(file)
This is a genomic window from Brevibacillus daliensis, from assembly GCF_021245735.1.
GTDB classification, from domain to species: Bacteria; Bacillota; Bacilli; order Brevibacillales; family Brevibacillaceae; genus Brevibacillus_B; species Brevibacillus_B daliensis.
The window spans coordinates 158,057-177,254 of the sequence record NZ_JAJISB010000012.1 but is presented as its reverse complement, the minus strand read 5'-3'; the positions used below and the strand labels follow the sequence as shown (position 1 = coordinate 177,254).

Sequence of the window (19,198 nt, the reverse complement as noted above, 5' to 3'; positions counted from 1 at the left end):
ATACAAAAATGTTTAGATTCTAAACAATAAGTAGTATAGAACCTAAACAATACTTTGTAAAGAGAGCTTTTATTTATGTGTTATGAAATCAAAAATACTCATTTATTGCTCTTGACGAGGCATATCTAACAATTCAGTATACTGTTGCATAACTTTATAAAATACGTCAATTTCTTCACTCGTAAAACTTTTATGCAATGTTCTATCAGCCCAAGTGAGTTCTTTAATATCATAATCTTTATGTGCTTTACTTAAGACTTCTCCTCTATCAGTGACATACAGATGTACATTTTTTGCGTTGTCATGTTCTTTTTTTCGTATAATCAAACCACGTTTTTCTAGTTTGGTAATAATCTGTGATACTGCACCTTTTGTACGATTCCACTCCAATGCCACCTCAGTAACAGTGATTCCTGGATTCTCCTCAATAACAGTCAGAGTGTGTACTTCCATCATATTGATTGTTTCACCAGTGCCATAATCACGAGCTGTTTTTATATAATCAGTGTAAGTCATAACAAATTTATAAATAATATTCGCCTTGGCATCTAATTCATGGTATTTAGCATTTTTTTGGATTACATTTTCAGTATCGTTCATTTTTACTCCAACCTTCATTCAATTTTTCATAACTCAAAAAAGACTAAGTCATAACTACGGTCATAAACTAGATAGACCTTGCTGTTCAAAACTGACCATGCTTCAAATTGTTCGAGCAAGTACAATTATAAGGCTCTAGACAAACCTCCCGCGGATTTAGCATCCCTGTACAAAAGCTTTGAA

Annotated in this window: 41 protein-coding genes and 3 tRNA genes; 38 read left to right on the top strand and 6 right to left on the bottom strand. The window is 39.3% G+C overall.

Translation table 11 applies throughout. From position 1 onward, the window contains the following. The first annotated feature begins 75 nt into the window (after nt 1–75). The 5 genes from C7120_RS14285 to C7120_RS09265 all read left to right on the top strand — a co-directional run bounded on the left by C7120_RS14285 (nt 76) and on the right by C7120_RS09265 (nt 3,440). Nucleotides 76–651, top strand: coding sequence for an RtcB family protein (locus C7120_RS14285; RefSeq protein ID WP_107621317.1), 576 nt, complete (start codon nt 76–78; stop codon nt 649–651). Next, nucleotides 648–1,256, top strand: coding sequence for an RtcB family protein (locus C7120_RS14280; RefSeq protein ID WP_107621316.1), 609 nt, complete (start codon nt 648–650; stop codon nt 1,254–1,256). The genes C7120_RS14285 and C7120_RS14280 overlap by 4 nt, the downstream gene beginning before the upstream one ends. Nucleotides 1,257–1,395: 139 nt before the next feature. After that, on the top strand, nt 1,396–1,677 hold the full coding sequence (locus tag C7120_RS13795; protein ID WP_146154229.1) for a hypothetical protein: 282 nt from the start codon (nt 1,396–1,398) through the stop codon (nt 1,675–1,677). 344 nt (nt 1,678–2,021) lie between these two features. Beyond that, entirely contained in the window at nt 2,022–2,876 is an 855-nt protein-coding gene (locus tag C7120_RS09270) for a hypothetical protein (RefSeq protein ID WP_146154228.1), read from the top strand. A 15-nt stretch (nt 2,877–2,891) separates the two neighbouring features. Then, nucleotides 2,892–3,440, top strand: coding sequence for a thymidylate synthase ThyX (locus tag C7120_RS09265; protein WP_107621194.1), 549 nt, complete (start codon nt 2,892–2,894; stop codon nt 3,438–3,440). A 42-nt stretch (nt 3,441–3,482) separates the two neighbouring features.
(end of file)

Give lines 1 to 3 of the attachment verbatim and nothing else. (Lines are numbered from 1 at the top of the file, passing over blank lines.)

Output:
This is a genomic window from Brevibacillus daliensis, from assembly GCF_021245735.1.
GTDB classification, from domain to species: Bacteria; Bacillota; Bacilli; order Brevibacillales; family Brevibacillaceae; genus Brevibacillus_B; species Brevibacillus_B daliensis.
The window spans coordinates 158,057-177,254 of the sequence record NZ_JAJISB010000012.1 but is presented as its reverse complement, the minus strand read 5'-3'; the positions used below and the strand labels follow the sequence as shown (position 1 = coordinate 177,254).